Cigarette butt: A threat to the health of under-five children
By Vita Mithi, University of LIvingstonia
Plate 1: A fresh Cigarette butt along the road
Imagine this: You are a tobacco farmer or a manager at one of cigarette manufacturing company in one of the poorest countries of the world. Each year, profits from tobacco made cigarette keep increasing because a larger population of adolescent smoke to relieve stress or refresh themselves. When you take a walk in a semi-urban setting you find that your child (aged 5-10 years and an outstanding academician) has a fresh cigarette butt in his or her hand which has been littered by a smoker.
Later on the child falls sick and is diagnosed with multi drug resistant tuberculosis and lung cancer. The doctor tells you that the child seems to have been in contact with a volume of cigarette butts which are littered everywhere in the area on daily basis. Unfortunately when you enter into your elder child’s room, you find a pack of cigarette butts in a box. While startled, you hear a knock on the door and it is a mail delivery from the school your elder child attends and he/she has failed terribly and a dismissal letter attached stating, ‘due to heavy smoking, the school may no longer accommodate the child’. Who is to be blamed for your young child sickness, is it you or elder child or a smoker in the community who regularly smokes to relieve stress.
Cigarette butt and other post-consumer products from tobacco use are the most common waste elements littered, second to credit scratch cards (mobile units) according to observations. A cigarette butt is the last part of a cigarette once an individual has finished smoking. Smokers call it a filter. Apparently, these butts are everywhere; in the streets, bars, drains, roads and local cabins locally known as Visakasa (place were liquor is sold or a small bar in a semi-urban area), chiwaya cha chips or Nyama. These are the same places that attract a lot of youths, by the way they tend to be places for leisure. Discarded cigarette butts may present health risks to human infants and animals because of indiscriminate eating behaviours, (Curtis et al. 2017). We know that children have the character to imitate what adults are doing as such they tend to consume these pieces of toxic trash based on their observations and curiosity about life.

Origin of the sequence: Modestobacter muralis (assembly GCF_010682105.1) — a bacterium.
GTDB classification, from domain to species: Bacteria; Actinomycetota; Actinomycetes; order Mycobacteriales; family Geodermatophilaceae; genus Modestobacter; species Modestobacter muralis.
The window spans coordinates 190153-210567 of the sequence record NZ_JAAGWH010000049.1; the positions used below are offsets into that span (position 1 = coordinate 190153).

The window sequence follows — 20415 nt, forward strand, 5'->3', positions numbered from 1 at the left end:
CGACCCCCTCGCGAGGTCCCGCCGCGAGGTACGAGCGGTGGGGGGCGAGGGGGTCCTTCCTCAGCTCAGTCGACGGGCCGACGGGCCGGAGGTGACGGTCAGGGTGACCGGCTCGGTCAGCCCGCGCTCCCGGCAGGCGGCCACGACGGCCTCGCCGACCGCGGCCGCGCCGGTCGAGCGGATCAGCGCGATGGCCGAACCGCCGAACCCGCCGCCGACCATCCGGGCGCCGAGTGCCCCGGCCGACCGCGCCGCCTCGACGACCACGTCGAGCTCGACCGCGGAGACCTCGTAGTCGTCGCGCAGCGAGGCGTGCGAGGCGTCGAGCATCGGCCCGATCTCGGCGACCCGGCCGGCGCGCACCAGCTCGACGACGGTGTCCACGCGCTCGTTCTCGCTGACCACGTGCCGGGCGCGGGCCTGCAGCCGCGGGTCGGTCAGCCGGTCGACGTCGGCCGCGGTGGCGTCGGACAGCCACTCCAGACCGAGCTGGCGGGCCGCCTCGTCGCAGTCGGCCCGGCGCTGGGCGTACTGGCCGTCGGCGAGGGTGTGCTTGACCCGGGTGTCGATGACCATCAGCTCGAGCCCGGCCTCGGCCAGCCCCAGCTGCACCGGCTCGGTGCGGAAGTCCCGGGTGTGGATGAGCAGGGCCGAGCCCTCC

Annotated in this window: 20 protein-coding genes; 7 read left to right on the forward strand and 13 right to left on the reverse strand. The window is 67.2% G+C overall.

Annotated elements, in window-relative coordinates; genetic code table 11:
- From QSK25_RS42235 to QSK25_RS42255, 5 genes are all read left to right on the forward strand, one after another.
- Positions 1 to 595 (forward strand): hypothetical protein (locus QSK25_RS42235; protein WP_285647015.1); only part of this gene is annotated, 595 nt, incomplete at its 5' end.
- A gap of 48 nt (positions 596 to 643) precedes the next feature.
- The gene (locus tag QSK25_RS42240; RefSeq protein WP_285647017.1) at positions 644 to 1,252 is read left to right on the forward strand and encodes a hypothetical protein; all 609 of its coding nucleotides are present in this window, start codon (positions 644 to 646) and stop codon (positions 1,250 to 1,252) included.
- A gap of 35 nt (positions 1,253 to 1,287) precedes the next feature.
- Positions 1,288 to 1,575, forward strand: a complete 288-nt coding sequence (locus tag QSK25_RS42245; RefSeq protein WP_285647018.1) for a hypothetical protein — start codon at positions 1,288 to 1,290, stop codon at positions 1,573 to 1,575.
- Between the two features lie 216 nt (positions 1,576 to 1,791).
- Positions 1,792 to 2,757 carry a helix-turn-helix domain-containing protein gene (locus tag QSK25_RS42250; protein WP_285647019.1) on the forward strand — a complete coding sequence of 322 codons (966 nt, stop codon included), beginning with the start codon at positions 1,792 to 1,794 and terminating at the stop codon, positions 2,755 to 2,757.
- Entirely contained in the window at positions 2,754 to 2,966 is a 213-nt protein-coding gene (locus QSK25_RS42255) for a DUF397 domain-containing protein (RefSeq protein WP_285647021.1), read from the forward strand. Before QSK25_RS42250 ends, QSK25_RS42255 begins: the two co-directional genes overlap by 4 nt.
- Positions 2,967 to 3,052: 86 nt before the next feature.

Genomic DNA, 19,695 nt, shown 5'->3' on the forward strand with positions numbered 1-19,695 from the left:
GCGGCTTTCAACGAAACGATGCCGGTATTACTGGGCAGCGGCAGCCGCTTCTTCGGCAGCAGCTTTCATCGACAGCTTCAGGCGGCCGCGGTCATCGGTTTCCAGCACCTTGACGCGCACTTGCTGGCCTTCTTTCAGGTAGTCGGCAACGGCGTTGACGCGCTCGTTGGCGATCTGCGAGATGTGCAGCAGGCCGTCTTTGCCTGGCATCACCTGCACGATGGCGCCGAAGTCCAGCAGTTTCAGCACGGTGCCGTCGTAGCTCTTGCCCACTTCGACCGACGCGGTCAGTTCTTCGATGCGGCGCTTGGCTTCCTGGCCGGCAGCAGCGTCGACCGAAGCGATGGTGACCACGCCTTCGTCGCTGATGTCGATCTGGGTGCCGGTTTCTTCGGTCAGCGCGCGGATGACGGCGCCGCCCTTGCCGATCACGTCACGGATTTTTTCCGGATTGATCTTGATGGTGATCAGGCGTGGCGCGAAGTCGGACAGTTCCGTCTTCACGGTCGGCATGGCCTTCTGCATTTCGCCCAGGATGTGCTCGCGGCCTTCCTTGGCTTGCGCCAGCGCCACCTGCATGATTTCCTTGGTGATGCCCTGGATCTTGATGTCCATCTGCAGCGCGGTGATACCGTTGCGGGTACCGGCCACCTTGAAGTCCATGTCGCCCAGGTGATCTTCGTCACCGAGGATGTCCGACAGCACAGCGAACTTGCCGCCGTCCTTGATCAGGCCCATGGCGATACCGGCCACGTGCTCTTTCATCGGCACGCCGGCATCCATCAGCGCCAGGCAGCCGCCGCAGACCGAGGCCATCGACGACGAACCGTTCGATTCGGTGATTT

In one of the semi urban or informal areas of Mzuzu city known as Zolozolo which is densely populated, has a larger number of children, and has a lot of local cabins where people buy different kinds of cigarettes and liquor. An in-depth interview with a retailer and adolescent smokers on whether cigarette butt pose a threat to young children pointed out that cigarette left overs can cause diseases like “Cholera” and “diarrhea” once they get in contact with the cigarette butt during the rainy season, while in the dry season it may cause “cough”. They further articulated that once a smoker has a disease (bacterium or virus) in their mouth, and litters a fresh cigarette butt with saliva from the smoker. They may cause diseases like chigumu “gum disease” to children once in contact while they are playing and they put it in their mouth.
……..“Filter nimuheni chomene chifukwa chakuti akukhaliska pa munthu wasuta nakutaya, chifukwa muli nthonje uyo akuvunda yayi”…… “Nyengo yachihanya vikwiza namatenga nge vikhoso, kwe nyengo ya vula munthu wangatola matekenya, vigumu na kolera, kufumira”……. (filter is dangerous since it can stay for a long period, as it is made of cotton and has a strong cover which is non-biodegradable…..during dry season a person or children can get a cough and gum disease while in the rainy season children may get cholera, jiggers and diseases of the mouth as well).